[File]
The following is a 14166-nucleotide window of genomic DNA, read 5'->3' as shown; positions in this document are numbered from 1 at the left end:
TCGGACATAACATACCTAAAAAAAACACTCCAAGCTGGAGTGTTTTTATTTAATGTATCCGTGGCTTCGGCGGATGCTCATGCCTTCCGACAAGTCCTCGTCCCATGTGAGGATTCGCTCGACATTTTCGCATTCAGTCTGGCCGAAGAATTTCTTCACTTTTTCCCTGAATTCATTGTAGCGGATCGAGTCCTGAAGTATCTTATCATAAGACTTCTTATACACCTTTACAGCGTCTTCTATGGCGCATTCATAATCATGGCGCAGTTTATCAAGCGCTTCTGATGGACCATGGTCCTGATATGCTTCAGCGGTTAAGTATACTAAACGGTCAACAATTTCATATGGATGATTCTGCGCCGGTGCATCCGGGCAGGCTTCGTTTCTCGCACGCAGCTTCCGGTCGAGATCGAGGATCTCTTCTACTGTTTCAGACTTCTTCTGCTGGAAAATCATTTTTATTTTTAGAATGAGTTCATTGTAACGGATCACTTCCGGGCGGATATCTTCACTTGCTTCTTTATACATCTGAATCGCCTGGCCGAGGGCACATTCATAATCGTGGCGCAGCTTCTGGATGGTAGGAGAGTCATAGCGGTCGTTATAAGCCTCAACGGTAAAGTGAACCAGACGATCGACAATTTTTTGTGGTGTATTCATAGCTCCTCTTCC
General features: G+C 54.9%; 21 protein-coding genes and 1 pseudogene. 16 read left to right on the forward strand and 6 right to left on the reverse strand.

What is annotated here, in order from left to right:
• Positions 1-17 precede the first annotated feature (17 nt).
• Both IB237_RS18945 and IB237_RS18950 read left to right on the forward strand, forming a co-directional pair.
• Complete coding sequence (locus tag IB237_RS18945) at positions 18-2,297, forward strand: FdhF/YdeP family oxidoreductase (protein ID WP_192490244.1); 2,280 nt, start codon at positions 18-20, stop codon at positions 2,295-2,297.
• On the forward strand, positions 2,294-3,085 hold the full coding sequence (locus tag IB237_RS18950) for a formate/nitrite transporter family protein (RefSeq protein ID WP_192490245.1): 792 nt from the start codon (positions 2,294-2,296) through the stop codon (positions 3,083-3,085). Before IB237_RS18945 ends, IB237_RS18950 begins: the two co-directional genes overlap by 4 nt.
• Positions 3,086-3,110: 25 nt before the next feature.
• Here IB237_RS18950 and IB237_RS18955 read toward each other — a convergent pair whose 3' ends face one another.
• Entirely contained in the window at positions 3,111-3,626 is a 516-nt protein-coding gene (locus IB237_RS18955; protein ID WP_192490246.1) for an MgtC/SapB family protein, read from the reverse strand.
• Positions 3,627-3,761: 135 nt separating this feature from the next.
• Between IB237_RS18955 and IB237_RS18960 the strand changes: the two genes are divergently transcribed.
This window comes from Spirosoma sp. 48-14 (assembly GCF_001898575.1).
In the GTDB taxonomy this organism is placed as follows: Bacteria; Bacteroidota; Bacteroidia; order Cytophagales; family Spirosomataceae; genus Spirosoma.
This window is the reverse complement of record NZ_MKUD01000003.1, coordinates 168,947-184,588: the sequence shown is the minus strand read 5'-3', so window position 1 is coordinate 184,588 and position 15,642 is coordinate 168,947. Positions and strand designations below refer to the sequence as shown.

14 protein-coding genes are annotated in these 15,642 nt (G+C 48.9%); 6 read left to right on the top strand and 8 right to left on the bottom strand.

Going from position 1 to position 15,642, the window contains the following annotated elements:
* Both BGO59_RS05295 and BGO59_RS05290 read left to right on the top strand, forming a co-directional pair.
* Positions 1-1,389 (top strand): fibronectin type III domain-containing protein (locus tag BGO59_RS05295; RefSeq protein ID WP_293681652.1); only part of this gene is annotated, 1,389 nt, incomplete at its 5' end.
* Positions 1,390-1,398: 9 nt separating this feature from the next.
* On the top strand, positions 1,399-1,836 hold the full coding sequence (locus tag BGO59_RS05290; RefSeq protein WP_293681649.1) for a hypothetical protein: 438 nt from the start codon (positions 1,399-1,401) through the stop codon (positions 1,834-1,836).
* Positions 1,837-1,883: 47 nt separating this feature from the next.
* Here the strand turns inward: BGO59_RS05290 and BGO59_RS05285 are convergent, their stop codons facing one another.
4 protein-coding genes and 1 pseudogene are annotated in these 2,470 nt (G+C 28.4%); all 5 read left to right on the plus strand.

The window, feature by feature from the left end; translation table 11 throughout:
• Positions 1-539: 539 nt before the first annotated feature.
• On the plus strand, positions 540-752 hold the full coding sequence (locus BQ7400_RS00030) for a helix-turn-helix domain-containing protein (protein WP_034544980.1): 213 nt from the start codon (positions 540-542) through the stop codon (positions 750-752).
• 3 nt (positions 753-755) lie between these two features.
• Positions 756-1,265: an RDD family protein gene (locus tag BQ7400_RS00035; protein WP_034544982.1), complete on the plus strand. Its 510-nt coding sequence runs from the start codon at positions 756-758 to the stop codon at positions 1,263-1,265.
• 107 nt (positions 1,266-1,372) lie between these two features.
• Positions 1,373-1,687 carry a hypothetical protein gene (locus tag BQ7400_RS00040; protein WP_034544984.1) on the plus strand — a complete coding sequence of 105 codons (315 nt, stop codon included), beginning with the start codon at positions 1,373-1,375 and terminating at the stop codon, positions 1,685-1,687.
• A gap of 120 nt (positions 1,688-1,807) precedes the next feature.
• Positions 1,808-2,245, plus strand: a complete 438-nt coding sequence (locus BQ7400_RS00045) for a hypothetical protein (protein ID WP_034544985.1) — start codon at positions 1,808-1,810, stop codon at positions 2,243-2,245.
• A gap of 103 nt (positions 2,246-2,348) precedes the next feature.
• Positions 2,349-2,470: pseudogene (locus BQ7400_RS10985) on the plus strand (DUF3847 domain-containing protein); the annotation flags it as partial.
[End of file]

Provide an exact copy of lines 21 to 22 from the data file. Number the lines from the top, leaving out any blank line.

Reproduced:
* Positions 1,390-1,398: 9 nt separating this feature from the next.
* On the top strand, positions 1,399-1,836 hold the full coding sequence (locus tag BGO59_RS05290; RefSeq protein WP_293681649.1) for a hypothetical protein: 438 nt from the start codon (positions 1,399-1,401) through the stop codon (positions 1,834-1,836).